(Forbes) The Global Gender Gap Is Closing, But The U.S. Is Still Failing Its Women
In looking at the ranking of the world’s 20 best countries for women, as measured annually by the World Economic Forum, one nation seems glaringly absent. Here’s an obvious hint: it bleeds red, white and blue.
Look below Nicaragua and South Africa and the Philippines, below Lesotho, Latvia and Cuba, and you’ll find America at No. 22 on the list of 135 nations the WEF says are closing the gender gap around the world.
What’s even more concerning that we fall behind much smaller and economically weaker nations in three out of four major metrics (health and wellness, educational attainment, political empowerment and economic participation)? The fact that the U.S. has actually fallen in the rankings over the past three years.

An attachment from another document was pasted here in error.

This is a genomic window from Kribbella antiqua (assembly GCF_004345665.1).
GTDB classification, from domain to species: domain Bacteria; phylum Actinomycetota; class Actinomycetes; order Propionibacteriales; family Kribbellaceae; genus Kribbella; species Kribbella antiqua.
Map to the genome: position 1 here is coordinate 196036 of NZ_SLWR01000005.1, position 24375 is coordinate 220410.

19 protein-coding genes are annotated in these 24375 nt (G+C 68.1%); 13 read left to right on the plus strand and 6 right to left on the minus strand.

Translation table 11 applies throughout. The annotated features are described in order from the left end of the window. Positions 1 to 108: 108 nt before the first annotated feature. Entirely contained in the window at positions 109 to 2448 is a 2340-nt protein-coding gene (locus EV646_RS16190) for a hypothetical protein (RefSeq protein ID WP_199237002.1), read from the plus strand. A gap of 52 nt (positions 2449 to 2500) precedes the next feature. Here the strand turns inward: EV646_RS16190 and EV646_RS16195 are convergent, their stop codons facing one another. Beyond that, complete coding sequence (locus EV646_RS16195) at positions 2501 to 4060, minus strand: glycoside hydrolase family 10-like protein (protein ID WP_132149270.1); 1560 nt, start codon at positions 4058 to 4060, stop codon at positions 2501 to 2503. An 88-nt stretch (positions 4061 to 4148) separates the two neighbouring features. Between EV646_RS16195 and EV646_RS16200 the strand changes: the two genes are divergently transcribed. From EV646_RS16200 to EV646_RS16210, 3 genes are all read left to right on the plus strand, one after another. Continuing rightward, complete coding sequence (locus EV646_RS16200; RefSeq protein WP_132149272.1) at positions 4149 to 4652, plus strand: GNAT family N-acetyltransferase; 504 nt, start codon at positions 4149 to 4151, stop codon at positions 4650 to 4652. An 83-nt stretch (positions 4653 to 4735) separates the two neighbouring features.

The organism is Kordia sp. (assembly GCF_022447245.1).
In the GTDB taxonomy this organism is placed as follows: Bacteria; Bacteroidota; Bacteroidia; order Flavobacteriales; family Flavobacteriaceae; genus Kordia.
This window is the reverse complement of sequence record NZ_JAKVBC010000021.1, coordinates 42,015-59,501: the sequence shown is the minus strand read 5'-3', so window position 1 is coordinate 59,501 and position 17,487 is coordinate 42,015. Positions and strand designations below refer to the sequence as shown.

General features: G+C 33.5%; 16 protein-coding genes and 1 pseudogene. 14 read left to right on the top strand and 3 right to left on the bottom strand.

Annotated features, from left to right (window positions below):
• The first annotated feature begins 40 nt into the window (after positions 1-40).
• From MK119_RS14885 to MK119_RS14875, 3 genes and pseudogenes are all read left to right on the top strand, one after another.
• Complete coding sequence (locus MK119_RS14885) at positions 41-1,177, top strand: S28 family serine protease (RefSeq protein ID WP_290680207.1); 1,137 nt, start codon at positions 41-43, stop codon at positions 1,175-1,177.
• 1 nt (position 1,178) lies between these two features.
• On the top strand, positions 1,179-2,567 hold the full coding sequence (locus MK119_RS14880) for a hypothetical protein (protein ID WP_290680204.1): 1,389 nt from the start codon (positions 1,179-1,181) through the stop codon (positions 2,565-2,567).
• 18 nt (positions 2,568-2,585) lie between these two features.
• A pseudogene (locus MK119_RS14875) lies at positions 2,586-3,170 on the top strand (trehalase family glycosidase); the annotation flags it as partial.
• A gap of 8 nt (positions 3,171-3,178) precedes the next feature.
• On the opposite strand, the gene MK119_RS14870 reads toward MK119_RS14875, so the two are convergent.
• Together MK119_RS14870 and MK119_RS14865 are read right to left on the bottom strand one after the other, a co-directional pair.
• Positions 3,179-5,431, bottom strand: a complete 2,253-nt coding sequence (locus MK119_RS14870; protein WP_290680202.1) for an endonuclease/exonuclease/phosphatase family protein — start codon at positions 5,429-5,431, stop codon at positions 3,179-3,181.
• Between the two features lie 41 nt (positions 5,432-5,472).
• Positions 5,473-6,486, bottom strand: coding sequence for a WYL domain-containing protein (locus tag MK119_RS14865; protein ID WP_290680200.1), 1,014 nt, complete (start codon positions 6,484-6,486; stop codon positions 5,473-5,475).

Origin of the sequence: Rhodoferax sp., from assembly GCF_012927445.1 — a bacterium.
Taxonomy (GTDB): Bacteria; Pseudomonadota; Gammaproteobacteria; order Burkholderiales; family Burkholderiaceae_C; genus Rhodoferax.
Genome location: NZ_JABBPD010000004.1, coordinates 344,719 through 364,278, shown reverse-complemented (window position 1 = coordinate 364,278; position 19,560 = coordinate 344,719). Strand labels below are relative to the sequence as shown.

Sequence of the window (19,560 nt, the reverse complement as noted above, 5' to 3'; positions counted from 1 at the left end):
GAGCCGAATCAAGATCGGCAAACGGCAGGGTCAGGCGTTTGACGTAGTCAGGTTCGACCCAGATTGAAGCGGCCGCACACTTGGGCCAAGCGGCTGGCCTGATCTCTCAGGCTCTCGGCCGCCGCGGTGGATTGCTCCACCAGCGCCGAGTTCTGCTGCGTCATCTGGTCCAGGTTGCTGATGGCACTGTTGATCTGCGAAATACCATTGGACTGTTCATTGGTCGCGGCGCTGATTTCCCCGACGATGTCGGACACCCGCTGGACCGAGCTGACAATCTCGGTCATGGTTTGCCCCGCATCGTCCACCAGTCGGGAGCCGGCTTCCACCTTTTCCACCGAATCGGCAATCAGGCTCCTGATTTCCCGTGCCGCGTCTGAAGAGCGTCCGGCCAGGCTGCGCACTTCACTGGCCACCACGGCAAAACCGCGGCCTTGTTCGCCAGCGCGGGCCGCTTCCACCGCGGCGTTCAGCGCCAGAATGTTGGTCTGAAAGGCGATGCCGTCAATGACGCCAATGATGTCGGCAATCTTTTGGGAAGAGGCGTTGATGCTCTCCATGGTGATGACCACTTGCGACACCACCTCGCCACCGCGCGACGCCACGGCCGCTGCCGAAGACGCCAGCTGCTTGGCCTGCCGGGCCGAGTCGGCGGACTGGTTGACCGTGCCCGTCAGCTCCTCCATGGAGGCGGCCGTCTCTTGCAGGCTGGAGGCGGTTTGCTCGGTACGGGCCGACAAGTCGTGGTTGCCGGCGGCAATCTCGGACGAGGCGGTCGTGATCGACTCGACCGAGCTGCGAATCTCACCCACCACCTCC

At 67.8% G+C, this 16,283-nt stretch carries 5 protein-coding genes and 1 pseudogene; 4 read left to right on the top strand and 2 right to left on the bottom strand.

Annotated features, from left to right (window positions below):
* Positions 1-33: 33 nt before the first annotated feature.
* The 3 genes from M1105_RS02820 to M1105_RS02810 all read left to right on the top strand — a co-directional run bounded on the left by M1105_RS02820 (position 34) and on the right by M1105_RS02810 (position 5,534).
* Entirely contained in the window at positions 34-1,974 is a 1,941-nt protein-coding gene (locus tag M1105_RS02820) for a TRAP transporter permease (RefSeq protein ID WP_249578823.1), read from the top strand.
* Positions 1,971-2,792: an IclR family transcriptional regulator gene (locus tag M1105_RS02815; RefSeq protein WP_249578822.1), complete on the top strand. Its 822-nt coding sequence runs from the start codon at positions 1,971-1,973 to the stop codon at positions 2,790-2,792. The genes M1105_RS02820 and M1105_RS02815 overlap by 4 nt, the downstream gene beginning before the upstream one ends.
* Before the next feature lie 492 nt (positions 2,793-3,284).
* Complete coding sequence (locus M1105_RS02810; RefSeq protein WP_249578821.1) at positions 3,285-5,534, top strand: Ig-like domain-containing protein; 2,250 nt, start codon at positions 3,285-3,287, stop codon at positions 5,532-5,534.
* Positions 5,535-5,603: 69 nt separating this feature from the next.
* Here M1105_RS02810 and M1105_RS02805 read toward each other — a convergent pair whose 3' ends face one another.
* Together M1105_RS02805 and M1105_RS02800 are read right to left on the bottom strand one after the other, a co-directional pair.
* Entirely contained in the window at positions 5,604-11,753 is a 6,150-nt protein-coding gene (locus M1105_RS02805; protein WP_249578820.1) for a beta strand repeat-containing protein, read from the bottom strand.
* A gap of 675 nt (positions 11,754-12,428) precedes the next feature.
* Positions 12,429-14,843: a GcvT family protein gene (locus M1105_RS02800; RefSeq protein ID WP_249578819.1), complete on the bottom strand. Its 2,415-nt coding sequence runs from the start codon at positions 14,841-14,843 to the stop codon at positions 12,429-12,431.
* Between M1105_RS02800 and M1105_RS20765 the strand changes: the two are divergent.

The Global Gender Gap Index has been used since 2006 as a tool to capture gender-based disparities and track their progress on a country-by-country and global scale. By measuring national gender gaps in economic, political, health and educational metrics, the ranking allows for fair comparisons of nations from varying regions and income groups—but more importantly, how those nations have changed in recent years. The goal of the WEF’s annual efforts? To put global gender disparity on display, in hopes that public awareness and pressure narrows them over time.